It had been a long, bruising fight—one whose roots stretch back to the late 1700s, when the District of Columbia was formed from land given by Virginia and Maryland. Questions of jurisdiction and self-rule were murky at first, and later became codified in ways that were advantageous to the federal government but increasingly unpalatable to the growing metropolis. In a particularly American irony, D.C. residents couldn’t vote for president until the early Sixties. “In the early 1970s, D.C. won ‘home rule,’ which included the right to elect a local mayor, council, and delegate to the Congress,” Zherka writes. “Congress, however, reserved the right to veto and rewrite D.C.’s local laws, including the budget. D.C.’s delegate to the Congress would be treated like those from the territories: she would not have voting power. These limitations led some folks in D.C. to refer to this status as ‘Home Fool.'”

In 1993, legislation to make the District the fifty-first state (dubbed New Columbia) failed in Congress. A decade later, when Zherka was at the helm of DC Vote, the organization backed a different strategy: getting a seat under a deal by which Utah would gain one as well, offering a conservative counterbalance to a Congressperson elected by traditionally Democratic D.C. In 2007, the bill passed the House but narrowly failed in the Senate. Supporters were again poised for victory in 2009—until opponents in the Senate inserted a “poison pill” that dismantled the District’s gun-control laws. The bill failed and eventually died. “I was devastated,” Zherka recalls. “There were a few days when I was walking around in a fog and felt the absence of hope; I understood what it felt like to be truly depressed. For me, the dream of getting this bill through was in some ways a fulfillment of my own voyage—to come here as an immigrant and to help the nation’s capital achieve greater democracy.”

Zherka (who became a naturalized citizen in his twenties) had fled Yugoslavia with his family in 1968. Eleven relatives—seven kids, their parents, and a set of grandparents—shared a series of three-bedroom apartments in the South Bronx. His dad worked as a janitor and elevator operator during the day; his mom cleaned offices at night. “Most of the kids I went to school with didn’t go to college,” he says. “Half didn’t graduate from high school. A bunch got into serious trouble.” Around the time that his high school principal noticed that his low grades belied a keen intellect, he realized that some of the guys he hung out with were winding up in adult jail—or the morgue. “I looked at myself and my surroundings and thought, This is terrible,” he says. “This path leads to a definite future, and it’s not the future I want.”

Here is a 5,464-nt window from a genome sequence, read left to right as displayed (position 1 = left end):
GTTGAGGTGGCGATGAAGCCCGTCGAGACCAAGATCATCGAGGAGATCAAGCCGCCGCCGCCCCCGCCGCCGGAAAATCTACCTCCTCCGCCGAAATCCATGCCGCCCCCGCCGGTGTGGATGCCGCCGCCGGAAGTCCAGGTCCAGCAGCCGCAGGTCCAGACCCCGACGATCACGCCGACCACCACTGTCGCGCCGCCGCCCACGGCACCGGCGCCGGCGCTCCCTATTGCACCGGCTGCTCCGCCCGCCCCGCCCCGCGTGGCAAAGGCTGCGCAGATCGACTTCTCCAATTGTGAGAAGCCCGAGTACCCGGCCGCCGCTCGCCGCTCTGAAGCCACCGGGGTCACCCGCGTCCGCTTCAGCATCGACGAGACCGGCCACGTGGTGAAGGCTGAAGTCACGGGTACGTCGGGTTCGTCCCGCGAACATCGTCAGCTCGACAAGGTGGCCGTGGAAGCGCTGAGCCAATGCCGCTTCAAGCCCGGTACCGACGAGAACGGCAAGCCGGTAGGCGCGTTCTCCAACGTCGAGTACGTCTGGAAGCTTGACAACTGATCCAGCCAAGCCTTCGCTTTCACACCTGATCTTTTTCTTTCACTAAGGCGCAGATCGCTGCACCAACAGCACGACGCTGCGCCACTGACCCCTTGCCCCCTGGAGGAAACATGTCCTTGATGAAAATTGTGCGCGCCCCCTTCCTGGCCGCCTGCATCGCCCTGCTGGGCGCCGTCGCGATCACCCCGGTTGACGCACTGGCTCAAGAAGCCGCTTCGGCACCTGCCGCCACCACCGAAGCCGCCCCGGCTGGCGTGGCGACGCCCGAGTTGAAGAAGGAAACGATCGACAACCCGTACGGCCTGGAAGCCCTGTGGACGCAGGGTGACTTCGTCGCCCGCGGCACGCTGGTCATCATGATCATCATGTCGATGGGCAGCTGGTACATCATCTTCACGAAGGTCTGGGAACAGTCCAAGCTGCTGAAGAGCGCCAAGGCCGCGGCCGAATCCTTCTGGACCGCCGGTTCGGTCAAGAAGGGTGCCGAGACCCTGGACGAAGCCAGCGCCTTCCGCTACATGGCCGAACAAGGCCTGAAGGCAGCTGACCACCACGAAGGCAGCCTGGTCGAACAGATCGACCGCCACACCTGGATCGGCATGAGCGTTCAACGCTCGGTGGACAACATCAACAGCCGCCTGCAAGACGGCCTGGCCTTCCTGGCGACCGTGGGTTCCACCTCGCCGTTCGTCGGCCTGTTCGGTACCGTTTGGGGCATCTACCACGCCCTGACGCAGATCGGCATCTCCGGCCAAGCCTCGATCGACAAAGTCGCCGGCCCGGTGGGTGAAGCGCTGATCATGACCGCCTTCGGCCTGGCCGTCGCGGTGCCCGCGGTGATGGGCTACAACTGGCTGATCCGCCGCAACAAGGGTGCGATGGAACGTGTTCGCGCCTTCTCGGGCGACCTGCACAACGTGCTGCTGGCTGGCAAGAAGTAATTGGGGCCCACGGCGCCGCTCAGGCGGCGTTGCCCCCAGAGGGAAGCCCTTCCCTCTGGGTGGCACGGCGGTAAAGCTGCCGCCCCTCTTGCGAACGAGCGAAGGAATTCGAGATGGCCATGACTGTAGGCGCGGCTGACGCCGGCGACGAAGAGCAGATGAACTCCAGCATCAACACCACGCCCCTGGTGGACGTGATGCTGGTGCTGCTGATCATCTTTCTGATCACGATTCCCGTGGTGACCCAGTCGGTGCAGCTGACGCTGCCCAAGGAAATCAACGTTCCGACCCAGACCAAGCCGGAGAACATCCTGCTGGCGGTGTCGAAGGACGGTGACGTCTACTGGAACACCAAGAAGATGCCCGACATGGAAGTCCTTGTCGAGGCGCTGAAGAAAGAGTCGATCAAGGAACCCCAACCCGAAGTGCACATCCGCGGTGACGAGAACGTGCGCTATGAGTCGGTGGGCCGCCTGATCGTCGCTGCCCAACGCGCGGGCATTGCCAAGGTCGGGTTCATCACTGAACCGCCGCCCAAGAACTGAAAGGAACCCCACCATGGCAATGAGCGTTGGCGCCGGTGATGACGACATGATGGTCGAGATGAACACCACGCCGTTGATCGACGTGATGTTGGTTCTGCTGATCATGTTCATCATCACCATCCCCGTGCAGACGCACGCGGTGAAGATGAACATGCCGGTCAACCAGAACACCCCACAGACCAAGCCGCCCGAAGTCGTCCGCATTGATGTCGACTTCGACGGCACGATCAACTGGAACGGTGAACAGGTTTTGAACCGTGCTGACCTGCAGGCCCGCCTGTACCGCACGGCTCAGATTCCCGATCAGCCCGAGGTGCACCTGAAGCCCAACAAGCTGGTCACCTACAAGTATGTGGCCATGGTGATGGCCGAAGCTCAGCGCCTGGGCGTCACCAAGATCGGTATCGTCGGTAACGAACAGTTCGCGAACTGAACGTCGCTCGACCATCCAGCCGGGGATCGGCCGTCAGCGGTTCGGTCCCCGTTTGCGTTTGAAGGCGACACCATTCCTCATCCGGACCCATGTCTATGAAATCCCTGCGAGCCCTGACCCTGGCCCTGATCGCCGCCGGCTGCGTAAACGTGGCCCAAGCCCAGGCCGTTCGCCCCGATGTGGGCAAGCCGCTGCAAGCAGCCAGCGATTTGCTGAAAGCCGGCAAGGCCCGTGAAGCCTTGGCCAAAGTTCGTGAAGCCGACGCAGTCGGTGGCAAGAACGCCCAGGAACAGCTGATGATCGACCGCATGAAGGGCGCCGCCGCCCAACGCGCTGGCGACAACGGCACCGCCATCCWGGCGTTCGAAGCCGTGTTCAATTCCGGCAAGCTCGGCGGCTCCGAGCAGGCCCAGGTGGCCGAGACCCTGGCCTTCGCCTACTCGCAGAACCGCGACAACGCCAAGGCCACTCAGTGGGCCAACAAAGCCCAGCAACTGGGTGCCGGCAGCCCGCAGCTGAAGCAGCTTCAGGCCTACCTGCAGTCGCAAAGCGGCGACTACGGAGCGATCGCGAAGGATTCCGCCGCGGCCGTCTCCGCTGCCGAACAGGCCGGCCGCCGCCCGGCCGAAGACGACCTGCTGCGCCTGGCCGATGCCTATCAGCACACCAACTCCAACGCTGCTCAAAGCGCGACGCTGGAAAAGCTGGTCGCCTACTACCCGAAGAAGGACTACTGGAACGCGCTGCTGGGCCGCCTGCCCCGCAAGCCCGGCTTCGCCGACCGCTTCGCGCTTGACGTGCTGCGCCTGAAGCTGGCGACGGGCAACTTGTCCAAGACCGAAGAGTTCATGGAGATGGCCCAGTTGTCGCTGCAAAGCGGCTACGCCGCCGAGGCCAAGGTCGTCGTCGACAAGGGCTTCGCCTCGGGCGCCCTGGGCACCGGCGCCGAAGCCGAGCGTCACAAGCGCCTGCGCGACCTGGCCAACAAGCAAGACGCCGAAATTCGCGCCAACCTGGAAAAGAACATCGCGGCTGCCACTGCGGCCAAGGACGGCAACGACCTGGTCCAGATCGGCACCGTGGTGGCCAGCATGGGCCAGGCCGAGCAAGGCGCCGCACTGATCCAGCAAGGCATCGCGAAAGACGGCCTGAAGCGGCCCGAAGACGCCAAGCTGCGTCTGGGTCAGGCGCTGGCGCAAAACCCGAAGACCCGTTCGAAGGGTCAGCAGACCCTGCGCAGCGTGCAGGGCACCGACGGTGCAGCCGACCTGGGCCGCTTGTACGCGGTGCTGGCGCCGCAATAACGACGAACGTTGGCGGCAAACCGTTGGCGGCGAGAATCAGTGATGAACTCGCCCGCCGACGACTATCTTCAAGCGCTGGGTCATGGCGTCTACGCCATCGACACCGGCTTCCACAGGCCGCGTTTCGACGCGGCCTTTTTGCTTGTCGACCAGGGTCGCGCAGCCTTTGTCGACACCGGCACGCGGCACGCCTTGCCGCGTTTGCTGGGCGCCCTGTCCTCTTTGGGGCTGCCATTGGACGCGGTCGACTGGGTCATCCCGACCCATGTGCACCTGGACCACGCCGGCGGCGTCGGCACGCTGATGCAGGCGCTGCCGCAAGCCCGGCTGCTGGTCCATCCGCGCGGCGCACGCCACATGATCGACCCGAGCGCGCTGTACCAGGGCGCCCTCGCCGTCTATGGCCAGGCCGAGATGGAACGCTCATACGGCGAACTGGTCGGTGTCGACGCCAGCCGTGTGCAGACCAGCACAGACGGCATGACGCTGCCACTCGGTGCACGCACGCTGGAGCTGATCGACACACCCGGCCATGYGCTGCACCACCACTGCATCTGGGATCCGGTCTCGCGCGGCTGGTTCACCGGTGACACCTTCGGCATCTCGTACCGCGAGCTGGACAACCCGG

He got serious about school, spent a year at Fordham, and transferred to Cornell; he majored in government and did the Cornell in Washington program, serving as “one of those big-eyed Congressional interns” in the office of Senator Daniel Patrick Moynihan. After law school at the University of Virginia, he and his future wife spent nine months in Albania, aiding the transition to democracy and getting in touch with his ethnic roots. “What I didn’t expect,” he muses, “was that I would learn how American I had become—how many differences there were in my expectations for human interactions, relationships, creature comforts, all that stuff.” The point was driven home during a visit to a food market, when an offhand comment sparked some serious introspection. “It was a beautiful day,” he recalls, “and the guy near the entrance said in a loud voice, ‘Na ka ardhe Amerikani!’ That translates into, ‘The American has joined us!’ I was crushed. I was like, ‘The American’? Here I thought of myself as going home. But I understood in that moment how very American I am.”